Improved strategies to facilitate identification of HIV-infected people encourage patient enrollment in clinical care, and improve adherence to prevention. However, new treatment regimens will be needed before disseminated M. avium complex disease can be effectively prevented.


References

1. Chaisson RE, Moore RD, Richman DD, Deruly J & Creagh T (1992). The Zidovudine Epidemiology Study Group. Incidence and natural history of Mycobacterium avium-complex infection in patients with advanced human immunodeficiency virus disease treated with zidovudine. American Review of Respiratory Disease, 146: 285-289.        [ Links ]

2. Rossi M, Flapp M, Telenti A et al. (2001). Disseminated M. avium complex infection in the Swiss HIV Cohort Study: declining incidence, improved prognosis and discontinuation of maintenance therapy. Swiss Medical Weekly, 131: 471-478.        [ Links ]

3. Chaisson RE, Gallant JE, Keruly JC & Moore RD (1998). Impact of opportunist disease on survival in patients with HIV infection. AIDS, 12: 29-33.        [ Links ]

4. Oplustil CP, Leite OH, Oliveira MS, Sinto SI, Uip DE, Boulos M & Mendes CF (2001). Detection of mycobacteria in the bloodstream of patients with acquired immunodeficiency syndrome in a university hospital in Brazil. Brazilian Journal of Infectious Diseases, 5: 252-259.        [ Links ]

5. Horsburgh Jr CR, Gettings J, Alexander LN & Lennox JL (2001). Disseminated Mycobacterium avium complex disease among patients infected with human immunodeficiency virus, 1985-2000. Clinical Infectious Diseases, 33: 1938-1943.        [ Links ]

6. Leão SC, Briones MRS, Sircili MP, Balian SC, Mores N & Ferreira-Neto JS (1999). Identification of two novel Mycobacterium avium allelic variants in pig and human isolates from Brazil by PCR-restriction enzyme analysis. Journal of Clinical Microbiology, 37: 2592-2597.        [ Links ]

7. Legrand E, Sola C & Rastogi N (2000). Mycobacterium avium-intracellular complex: phenotypic and genotypic markers and the molecular basis for interspecies transmission. Bulletin de la Societé de Pathologie Exotique, 93: 182-192.        [ Links ]

8. Ramos MC, Villares MCB, Jaques M, Roscani ALC, Roscani GN & Alves EP (2000). Estudo bacteriológico retrospectivo das infecções micobacterianas em pacientes portadores da síndrome de imunodeficiência adquirida (SIDA). Brazilian Journal of Infectious Diseases, 4: 120-126.        [ Links ]

9. Hadad DJ, Palhares MC, Placco AL, Domingues CS, Castelo Filho A, Ferrazoli L, Ueki SY, Telles MA, Martins MC & Palaci M (1995). Mycobacterium avium complex (MAC) isolated from AIDS patients and the criteria required for its implication in disease. Revista do Instituto de Medicina Tropical de São Paulo, 37: 375-383.        [ Links ]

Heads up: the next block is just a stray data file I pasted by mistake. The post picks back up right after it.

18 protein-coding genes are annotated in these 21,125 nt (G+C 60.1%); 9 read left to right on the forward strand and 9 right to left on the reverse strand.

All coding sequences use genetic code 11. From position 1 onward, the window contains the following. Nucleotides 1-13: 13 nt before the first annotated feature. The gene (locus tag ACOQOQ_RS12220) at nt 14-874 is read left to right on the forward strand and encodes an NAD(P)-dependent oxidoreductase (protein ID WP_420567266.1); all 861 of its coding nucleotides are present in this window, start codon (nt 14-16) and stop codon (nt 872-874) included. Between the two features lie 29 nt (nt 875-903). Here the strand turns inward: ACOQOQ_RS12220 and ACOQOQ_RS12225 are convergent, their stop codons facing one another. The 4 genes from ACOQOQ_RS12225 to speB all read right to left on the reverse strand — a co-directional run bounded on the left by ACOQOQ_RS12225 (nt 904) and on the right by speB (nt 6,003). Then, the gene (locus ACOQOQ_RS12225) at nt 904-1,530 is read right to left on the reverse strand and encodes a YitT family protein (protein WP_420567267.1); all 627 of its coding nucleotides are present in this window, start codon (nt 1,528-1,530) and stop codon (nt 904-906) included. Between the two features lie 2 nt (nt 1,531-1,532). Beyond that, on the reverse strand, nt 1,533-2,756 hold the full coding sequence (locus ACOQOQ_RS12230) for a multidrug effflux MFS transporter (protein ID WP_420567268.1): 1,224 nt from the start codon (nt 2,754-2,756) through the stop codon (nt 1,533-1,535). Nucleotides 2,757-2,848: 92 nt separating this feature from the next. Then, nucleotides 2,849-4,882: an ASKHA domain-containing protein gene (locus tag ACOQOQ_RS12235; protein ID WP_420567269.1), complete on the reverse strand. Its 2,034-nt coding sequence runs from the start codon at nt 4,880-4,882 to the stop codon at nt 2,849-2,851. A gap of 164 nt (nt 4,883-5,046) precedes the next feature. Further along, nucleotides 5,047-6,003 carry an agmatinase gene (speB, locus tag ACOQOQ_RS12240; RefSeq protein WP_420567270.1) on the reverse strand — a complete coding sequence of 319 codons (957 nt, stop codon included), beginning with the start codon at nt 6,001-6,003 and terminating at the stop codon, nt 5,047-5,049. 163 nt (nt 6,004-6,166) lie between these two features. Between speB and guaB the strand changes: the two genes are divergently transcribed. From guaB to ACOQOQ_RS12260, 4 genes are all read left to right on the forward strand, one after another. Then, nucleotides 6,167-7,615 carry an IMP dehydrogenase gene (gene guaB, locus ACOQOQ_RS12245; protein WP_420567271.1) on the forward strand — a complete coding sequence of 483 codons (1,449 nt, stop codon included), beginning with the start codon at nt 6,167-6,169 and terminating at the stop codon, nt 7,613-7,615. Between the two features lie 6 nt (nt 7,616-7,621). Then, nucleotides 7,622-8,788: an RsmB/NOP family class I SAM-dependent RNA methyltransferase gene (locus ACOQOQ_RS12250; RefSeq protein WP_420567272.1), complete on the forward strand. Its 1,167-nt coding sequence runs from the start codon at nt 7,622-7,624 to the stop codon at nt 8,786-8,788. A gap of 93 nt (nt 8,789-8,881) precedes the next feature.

10. Sullivan AK, Hannan MM, Azadian BS, Easterbrook PJ, Gazzard BG & Nelon MR (1999). Acid-alcohol fast bacilli in sputa of HIV-infected patients. International Journal of STD and AIDS, 10: 606-608.        [ Links ]

11. Saad MHF, Telles MA, Porfirio F, Ferrazoli L, Fonseca LS, Johnson Jr W & Riley LW (2000). Multiple isolates from AIDS patients: aspects of an analysis by a genotypic marker and antimicrobial susceptibility variations. Memórias do Instituto Oswaldo Cruz, 95: 729-732.        [ Links ]

12. Oliveira RS, Sircili MP, Ueki SY, Telles MA, Schnabel B, Briones MR & Leao SC (2000). PCR-restriction enzyme analysis of a bone marrow isolate from a human immunodeficiency virus-positive patient discloses polyclonal infection with two Mycobacterium avium strains. Journal of Clinical Microbiology, 38: 4643-4645.        [ Links ]

13. Saad MHF, Fonseca LS, Ferrazoli L et al. (1999). IS1245 genotypic analysis of Mycobacterium avium isolates from AIDS patients in Brazil. International Journal of Infectious Diseases, 3: 192-196.        [ Links ]

14. van Soolingen D, Bauer J, Ritacco V et al. (1998). IS1245 restriction fragment length polymorphism typing of Mycobacterium avium isolates: proposal for standardization. Journal of Clinical Microbiology, 36: 3051-3054.        [ Links ]

15. von Reyn CF, Arbeit RD, Horsburgh CR et al. (2002). Sources of disseminated Mycobacterium avium infection in AIDS. Journal of Infection, 44: 166-170.        [ Links ]


Acknowledgments

We thank Dr. Hanna Soini and Dr. Sylvia Leão for valuable suggestions and for supplying the M. avium reference strain IWGMT49.


Correspondence and Footnotes

Address for correspondence: M.C. Ramos, Rua João Baptista Geraldi, 115, 13085-852 Campinas, SP, Brasil. E-mail: mdecr@unicamp.br

Research supported by FAPESP (No. 99/11332-5). Received March 6, 2002. Accepted May 12, 2003.